Illinois Soybeans: Important Tillage Benchmarks

Strip tillage. Photo: Jodi DeJong-Hughes, University of Minnesota

The costs of machinery ownership and labor are two important factors when considering tillage decisions. In an October farmdoc daily article, we examine tillage benchmarks for corn on Illinois farms in the Precision Conservation Management (PCM) dataset.

Similarly, in this article, we explore tillage benchmarks for soybeans on Illinois farms in the PCM dataset and provide information about the types of tillage occurring and the average cost and returns for each tillage type.

Precision Conservation Management (PCM)

We summarize data from Precision Conservation Management (PCM) for soybean production on farmland in central Illinois from 2015 to 2019.

PCM is a farmer service program led by the Illinois Corn Growers Association in partnership with over 30 entities including other commodity associations, conservation groups, private foundations, supply chain providers, the Soil and Water Conservation Districts, and the Natural Resource Conservation Service (NRCS).

In an effort to address the goals of the Illinois Nutrient Loss Reduction Strategy, the mission of PCM is to help farmers make decisions about adopting on-farm conservation practices in a financially responsible way. Through PCM’s regional specialists, PCM works one-on-one with over 300 farmers enrolled in its 16-county service area, representing over 200,000 acres of Illinois farmland.

Tillage on Illinois Farms

The type of tillage used in Illinois has changed over time, with greater use of conservation tillage, particularly after the passage of the 1985 Food Security Act which required farmers to use an approved conservation plan on Highly Erodible Land (HEL). Most of these conservation plans use mulch-till or no-till on HEL.

The introduction of glyphosate-tolerant soybeans in 1996 reduced farmers reliance on tillage for weed control which also encouraged increase of no-till soybean acres.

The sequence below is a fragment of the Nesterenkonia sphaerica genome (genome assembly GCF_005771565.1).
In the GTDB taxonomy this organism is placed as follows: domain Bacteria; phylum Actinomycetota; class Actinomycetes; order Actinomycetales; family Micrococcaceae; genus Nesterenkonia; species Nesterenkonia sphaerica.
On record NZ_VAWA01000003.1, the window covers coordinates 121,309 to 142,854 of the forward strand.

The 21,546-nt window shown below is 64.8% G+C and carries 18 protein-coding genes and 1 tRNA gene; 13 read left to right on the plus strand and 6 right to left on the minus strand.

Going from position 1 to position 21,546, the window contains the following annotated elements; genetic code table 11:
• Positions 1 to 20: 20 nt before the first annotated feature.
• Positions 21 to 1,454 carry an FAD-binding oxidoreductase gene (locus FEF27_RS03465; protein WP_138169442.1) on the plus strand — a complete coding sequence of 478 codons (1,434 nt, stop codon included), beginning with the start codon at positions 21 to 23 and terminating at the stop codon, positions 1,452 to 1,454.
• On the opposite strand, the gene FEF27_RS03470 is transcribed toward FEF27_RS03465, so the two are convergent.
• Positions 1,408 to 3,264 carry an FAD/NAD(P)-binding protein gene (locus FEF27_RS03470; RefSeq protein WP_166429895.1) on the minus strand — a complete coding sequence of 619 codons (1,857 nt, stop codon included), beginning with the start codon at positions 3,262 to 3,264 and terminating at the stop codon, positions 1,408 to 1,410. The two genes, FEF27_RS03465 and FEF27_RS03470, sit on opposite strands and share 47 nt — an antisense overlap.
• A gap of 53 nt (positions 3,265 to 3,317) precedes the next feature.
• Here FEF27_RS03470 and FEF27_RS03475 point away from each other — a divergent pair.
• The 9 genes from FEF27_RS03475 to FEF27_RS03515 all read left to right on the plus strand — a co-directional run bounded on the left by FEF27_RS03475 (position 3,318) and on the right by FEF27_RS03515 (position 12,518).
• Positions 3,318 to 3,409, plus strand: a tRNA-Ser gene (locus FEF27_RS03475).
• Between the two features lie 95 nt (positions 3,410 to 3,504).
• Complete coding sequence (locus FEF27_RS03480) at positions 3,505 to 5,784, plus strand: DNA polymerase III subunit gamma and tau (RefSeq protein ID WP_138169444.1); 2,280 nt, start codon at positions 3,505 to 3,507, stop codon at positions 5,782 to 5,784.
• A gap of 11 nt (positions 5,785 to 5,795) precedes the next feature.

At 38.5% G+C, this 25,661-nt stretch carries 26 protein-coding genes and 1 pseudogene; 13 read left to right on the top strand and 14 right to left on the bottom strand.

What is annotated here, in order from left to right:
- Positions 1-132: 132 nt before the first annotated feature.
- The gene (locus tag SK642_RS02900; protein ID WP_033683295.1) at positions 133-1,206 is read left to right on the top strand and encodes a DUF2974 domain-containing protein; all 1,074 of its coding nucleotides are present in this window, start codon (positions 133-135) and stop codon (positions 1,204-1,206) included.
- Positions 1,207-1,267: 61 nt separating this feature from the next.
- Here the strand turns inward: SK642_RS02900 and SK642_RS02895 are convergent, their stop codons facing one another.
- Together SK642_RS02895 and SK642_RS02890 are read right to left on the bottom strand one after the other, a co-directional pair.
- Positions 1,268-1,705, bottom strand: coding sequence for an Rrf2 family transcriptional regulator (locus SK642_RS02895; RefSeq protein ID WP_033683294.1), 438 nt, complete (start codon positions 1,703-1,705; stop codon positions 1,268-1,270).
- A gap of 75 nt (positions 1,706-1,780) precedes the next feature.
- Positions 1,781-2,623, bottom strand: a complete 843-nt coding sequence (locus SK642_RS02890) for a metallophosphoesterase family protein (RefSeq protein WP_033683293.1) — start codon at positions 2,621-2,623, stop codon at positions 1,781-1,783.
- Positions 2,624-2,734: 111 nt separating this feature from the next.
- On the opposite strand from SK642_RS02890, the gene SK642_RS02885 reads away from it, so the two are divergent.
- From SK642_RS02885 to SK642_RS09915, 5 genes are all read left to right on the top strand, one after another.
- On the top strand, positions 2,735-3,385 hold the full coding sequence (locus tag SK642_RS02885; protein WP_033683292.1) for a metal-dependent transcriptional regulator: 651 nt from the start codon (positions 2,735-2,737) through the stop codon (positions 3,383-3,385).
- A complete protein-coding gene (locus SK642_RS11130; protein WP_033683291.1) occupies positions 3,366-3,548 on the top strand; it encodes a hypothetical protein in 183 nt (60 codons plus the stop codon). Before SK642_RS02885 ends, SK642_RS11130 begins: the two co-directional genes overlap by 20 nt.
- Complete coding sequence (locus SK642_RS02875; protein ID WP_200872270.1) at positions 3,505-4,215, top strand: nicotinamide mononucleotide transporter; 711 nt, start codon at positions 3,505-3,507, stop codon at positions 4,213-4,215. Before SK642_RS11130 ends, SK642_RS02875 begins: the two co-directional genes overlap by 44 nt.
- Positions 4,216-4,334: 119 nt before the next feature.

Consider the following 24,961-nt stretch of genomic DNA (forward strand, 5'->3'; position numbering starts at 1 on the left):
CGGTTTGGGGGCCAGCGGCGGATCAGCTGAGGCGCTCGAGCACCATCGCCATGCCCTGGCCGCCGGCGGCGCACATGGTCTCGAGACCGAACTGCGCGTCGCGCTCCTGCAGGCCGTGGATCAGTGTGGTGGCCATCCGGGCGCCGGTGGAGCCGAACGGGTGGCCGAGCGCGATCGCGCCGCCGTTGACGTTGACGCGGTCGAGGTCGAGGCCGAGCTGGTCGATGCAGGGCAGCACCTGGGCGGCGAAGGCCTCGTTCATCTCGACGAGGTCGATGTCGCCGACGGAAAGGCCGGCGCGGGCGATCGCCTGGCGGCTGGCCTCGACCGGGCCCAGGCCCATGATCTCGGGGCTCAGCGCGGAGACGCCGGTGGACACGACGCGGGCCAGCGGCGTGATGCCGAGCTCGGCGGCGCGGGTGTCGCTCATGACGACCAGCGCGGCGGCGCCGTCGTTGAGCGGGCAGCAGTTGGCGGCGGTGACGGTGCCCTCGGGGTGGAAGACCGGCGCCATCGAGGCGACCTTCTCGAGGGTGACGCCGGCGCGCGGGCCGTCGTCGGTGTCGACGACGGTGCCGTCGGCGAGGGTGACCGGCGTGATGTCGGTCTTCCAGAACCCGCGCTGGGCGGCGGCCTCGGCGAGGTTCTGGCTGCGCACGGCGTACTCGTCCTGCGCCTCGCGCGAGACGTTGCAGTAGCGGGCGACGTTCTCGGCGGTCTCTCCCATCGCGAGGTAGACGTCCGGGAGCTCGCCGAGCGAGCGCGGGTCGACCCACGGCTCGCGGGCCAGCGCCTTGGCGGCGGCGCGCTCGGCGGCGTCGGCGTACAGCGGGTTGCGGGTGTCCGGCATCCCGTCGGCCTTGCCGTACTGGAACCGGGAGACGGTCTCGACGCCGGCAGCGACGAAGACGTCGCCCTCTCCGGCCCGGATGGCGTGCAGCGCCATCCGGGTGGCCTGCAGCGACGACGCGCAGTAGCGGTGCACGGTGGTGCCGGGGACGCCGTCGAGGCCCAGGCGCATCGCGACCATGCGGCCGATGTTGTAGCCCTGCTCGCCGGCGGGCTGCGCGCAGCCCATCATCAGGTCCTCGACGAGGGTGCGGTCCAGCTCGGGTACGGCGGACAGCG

Figure 1 shows the percent of soybean fields summarized by the number of tillage passes in the PCM data from 2015 to 2019. A fall and spring tillage pass followed by planting would be a two-pass system.  Most soybean fields in the dataset (45%) are no-till. Two or more tillage passes are used on 39% of soybean fields.

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The percentage of fields in each tillage class changes over time as new farmers are added to the dataset and existing farmers within the dataset change their tillage practices. Figure 2 shows how the number of fields in each tillage class changes from year-to-year. The tillage classes are defined as follows:

  1. No-till – no-tillage before planting soybeans.
  2. One-pass-light – one tillage pass with light-intensity/low-disturbance tillage implement
  3. Two-pass-light – two tillage passes with light-intensity/low-disturbance tillage
  4. Two-pass-medium – two tillage passes that included one deeper tillage pass.
  5. Three-plus –three or more tillage passes, any disturbance level.

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In 2019, there is a 9% increase in no-till and 5% increase in 1-pass light tillage as some fields shift from two-pass-medium and three-plus pass tillage to no-till and one-pass light tillage. The wet fall of 2018 and spring of 2019 likely prevented farmers from getting in the field for tillage, causing them to shift to no-till or one-pass tillage systems.

Returns and Tillage

For each field in PCM, the farmer indicated all their field passes, as well as input usage and yield.  These data were used to develop an economic analysis of each field.  This report included: